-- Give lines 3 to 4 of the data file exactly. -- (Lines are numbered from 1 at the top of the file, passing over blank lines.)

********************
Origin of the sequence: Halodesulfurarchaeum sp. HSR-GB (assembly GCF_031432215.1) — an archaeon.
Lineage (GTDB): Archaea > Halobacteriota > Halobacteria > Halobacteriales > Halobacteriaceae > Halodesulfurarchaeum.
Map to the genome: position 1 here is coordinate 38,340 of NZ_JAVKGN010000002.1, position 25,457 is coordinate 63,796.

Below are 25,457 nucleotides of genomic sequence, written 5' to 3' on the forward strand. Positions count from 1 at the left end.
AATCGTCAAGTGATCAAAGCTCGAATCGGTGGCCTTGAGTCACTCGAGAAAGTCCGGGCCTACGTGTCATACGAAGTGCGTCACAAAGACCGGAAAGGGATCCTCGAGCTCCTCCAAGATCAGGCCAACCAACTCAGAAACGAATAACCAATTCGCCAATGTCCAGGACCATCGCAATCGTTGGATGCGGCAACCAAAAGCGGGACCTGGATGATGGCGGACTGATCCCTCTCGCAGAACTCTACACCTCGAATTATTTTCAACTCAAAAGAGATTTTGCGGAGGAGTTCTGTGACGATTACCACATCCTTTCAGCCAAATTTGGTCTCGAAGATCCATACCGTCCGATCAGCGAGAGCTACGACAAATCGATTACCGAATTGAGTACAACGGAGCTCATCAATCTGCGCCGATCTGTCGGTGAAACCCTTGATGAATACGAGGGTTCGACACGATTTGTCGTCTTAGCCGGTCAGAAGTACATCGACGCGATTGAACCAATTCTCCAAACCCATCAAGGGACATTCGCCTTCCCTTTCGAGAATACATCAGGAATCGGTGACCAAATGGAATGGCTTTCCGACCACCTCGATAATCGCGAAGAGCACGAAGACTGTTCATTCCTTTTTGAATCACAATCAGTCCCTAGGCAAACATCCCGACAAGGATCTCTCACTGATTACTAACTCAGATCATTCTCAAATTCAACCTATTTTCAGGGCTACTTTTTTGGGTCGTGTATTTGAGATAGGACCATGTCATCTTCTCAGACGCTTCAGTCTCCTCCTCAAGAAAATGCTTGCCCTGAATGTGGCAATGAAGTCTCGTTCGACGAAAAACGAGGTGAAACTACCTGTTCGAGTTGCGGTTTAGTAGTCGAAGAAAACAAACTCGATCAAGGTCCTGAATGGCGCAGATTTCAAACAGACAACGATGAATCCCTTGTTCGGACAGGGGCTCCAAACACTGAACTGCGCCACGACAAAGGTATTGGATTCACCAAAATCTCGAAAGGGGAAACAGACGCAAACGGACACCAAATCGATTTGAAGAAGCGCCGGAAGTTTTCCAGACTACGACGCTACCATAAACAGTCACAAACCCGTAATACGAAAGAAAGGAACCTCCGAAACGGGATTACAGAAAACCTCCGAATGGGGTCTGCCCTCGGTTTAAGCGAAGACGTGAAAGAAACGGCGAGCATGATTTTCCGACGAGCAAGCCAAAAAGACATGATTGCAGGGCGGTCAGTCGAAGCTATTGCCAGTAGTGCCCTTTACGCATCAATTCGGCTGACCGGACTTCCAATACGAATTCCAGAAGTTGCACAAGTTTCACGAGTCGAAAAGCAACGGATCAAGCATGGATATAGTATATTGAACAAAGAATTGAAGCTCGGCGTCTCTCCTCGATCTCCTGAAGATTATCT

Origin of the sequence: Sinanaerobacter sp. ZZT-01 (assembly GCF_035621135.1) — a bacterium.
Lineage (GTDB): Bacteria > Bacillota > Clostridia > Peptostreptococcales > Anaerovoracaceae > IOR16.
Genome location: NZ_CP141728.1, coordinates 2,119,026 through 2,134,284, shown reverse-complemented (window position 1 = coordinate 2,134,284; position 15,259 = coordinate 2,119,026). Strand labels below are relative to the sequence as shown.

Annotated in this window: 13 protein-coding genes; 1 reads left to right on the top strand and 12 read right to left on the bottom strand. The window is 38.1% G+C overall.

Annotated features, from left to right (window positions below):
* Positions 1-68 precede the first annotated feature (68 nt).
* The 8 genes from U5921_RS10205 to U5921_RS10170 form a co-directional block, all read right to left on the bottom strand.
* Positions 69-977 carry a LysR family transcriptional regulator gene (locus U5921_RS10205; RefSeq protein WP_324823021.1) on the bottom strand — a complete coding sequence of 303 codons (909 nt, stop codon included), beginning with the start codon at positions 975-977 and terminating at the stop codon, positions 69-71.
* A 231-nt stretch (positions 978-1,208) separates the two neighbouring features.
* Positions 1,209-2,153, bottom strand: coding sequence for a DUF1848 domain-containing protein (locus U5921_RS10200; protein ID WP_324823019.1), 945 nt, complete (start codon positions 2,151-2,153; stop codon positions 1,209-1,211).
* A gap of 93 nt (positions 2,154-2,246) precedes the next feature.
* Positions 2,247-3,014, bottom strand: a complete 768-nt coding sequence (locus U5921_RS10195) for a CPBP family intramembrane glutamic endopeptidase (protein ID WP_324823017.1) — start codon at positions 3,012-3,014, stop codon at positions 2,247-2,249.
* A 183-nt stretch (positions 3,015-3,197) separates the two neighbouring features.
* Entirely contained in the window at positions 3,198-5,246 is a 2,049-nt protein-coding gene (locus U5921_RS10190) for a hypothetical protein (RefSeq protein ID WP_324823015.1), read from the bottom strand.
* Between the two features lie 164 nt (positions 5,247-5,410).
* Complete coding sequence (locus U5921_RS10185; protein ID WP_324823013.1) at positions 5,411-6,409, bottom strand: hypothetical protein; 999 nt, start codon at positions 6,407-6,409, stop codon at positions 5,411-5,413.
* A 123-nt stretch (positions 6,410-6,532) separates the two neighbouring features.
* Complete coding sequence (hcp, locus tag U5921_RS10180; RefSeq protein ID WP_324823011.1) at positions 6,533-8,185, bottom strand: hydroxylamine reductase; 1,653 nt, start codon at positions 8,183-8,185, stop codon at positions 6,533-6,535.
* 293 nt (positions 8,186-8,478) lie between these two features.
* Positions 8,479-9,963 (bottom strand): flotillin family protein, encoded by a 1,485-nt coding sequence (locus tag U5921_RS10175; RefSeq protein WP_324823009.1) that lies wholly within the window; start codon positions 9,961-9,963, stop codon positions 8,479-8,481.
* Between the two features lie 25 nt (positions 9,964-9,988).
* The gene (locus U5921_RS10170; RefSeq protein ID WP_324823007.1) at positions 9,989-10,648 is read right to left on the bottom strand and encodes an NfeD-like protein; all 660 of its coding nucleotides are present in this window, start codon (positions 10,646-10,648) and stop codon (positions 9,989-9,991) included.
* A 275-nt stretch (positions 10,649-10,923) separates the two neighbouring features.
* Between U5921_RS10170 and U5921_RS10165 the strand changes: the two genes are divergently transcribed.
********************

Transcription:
Map to the genome: position 1 here is coordinate 38,340 of NZ_JAVKGN010000002.1, position 25,457 is coordinate 63,796.

Below are 25,457 nucleotides of genomic sequence, written 5' to 3' on the forward strand. Positions count from 1 at the left end.